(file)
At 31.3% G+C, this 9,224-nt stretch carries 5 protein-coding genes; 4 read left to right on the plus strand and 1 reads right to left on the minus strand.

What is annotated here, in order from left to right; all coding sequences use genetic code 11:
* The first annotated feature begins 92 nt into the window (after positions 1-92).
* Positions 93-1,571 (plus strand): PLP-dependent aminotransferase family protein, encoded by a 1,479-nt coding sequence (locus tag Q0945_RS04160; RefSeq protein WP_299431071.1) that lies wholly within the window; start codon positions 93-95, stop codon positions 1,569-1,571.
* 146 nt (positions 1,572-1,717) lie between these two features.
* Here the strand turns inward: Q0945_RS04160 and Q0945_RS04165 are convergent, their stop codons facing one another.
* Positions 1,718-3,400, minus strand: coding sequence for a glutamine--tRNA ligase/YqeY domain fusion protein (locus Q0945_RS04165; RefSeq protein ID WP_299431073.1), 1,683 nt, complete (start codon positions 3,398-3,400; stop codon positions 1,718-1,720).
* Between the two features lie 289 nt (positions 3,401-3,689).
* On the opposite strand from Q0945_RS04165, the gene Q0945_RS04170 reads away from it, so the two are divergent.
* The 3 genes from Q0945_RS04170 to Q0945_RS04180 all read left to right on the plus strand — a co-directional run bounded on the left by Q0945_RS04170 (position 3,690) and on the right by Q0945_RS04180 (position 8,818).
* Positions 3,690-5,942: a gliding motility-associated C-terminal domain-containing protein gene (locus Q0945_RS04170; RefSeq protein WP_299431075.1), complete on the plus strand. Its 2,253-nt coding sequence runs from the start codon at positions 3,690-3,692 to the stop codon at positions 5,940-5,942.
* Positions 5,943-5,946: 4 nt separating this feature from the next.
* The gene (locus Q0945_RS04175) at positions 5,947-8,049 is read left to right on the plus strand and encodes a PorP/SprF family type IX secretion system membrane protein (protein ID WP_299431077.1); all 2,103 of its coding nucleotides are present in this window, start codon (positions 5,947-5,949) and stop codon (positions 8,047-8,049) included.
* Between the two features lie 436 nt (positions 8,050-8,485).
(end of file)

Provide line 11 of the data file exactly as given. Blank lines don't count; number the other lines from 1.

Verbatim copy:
* Positions 3,690-5,942: a gliding motility-associated C-terminal domain-containing protein gene (locus Q0945_RS04170; RefSeq protein WP_299431075.1), complete on the plus strand. Its 2,253-nt coding sequence runs from the start codon at positions 3,690-3,692 to the stop codon at positions 5,940-5,942.